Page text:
AIDS May Kill Half Of Malawi's
Professionals By 2005

From Jan Lamprecht The Cape Times

BLANTYRE -- Up to half of Malawi's professional workforce could die of Aids by 2005, the World Bank says in a report timed to coincide with the opening of a major conference in Kenya on the pandemic in Africa.
The National Statistical Office (NSO) says in its report that 139 Malawians die of Aids-related diseases every day.
The World Bank study says half of Malawi's professionals - especially those in education, health and the security services, including the army and the police - will die of Aids complications by 2005.
Health Minister Yusuf Mwawa says the situation is compounded by a brain drain of qualified clinicians, especially nurses, to more lucrative environments such as Britain.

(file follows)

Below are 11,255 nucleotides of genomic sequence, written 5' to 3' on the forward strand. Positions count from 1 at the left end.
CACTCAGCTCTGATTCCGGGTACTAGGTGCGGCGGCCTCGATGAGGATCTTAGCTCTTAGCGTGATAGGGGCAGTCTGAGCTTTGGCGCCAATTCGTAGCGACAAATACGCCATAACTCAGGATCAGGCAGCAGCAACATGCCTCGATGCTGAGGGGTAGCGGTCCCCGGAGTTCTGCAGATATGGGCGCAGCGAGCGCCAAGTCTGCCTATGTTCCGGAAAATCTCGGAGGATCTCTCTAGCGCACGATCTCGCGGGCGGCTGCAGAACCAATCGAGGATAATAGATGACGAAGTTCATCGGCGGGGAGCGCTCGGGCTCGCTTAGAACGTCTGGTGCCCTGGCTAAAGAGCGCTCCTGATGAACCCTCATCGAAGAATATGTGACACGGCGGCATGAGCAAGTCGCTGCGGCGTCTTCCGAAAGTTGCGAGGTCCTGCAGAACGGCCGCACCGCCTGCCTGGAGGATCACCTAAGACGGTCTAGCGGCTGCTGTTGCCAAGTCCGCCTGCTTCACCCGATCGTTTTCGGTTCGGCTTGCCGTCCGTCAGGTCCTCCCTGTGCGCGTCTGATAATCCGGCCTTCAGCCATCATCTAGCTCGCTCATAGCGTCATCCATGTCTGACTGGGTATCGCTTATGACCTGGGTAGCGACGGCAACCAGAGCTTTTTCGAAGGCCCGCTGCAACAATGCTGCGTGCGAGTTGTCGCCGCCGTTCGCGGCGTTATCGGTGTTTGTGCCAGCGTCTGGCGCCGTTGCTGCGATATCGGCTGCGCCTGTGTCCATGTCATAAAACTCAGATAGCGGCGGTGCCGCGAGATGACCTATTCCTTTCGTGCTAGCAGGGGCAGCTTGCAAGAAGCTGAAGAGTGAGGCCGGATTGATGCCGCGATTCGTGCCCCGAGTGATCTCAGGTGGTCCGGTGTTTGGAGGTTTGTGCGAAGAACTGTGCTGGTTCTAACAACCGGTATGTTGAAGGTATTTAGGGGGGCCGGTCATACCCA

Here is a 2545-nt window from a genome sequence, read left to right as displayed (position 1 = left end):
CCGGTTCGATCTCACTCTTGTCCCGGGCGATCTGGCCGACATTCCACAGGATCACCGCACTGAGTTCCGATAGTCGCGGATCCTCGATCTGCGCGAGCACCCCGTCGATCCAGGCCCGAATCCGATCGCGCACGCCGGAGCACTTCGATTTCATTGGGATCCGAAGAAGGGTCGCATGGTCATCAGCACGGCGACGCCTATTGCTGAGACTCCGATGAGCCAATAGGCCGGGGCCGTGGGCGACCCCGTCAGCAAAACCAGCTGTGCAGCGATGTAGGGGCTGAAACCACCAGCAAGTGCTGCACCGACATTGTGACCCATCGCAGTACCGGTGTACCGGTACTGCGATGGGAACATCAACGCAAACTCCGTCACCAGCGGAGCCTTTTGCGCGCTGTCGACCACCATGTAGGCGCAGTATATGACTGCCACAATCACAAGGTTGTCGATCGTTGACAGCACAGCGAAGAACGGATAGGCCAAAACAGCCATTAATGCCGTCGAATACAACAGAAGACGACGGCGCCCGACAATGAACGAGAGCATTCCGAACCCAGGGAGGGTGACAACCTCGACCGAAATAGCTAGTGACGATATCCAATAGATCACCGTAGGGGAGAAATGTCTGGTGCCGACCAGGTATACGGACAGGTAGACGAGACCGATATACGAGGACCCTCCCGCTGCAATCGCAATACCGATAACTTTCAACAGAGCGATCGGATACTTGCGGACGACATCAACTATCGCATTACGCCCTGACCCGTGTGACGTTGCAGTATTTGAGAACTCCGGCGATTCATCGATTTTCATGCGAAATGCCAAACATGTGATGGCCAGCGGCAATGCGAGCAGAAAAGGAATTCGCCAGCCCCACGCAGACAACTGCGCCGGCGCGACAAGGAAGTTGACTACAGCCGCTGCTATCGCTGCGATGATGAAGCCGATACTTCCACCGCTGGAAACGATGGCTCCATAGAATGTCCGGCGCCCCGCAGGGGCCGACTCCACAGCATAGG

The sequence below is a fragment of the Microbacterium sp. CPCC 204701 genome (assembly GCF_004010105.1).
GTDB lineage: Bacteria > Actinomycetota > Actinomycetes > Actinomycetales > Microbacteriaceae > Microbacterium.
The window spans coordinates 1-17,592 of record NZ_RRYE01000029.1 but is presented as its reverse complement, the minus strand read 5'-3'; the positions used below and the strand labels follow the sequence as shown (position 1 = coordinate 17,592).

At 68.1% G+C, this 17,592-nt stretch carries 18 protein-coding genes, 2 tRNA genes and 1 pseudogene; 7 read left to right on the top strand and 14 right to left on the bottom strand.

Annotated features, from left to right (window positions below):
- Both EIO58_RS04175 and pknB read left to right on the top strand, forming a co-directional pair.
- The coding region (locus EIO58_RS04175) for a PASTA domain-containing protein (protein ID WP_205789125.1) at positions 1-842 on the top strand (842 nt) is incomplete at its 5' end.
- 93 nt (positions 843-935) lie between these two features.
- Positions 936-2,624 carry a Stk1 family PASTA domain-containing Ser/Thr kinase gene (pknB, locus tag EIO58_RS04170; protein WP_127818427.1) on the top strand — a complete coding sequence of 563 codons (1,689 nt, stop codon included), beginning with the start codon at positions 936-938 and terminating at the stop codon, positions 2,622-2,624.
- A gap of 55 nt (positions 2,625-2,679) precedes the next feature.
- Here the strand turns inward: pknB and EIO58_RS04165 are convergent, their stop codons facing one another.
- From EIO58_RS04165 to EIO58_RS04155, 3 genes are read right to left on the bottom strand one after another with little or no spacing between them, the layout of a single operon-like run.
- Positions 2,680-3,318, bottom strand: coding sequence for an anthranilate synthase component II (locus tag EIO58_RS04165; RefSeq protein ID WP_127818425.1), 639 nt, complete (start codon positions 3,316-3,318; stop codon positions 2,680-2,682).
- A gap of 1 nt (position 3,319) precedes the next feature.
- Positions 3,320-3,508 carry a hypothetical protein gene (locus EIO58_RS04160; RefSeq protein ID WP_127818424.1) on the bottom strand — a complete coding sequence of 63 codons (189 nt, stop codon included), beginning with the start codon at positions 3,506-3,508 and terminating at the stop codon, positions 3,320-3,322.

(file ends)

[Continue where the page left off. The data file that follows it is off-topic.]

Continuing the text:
139 Malawians die of Aids-related diseases every day The NSO report says HIV and Aids are particularly prevalent in the economically active population group, aged between 15 and 49 years.
It is estimated that more than a million Malawians are living with HIV and that about 250 more a day become infected. At least 70 percent of Malawi's hospital beds are occupied by Aids patients.
According to the United Nations Development Programme Human Development Report, the syndrome has cut Malawi's life expectancy to 36, among the lowest in the world.
The ministry of education is among the hardest hit. A recent study found at least 70 000 deaths a year among teachers. It is estimated there are more than a million orphans among Malawi's 11 million people.
This article was originally published on page 1 of The Cape Times on September 22, 2003




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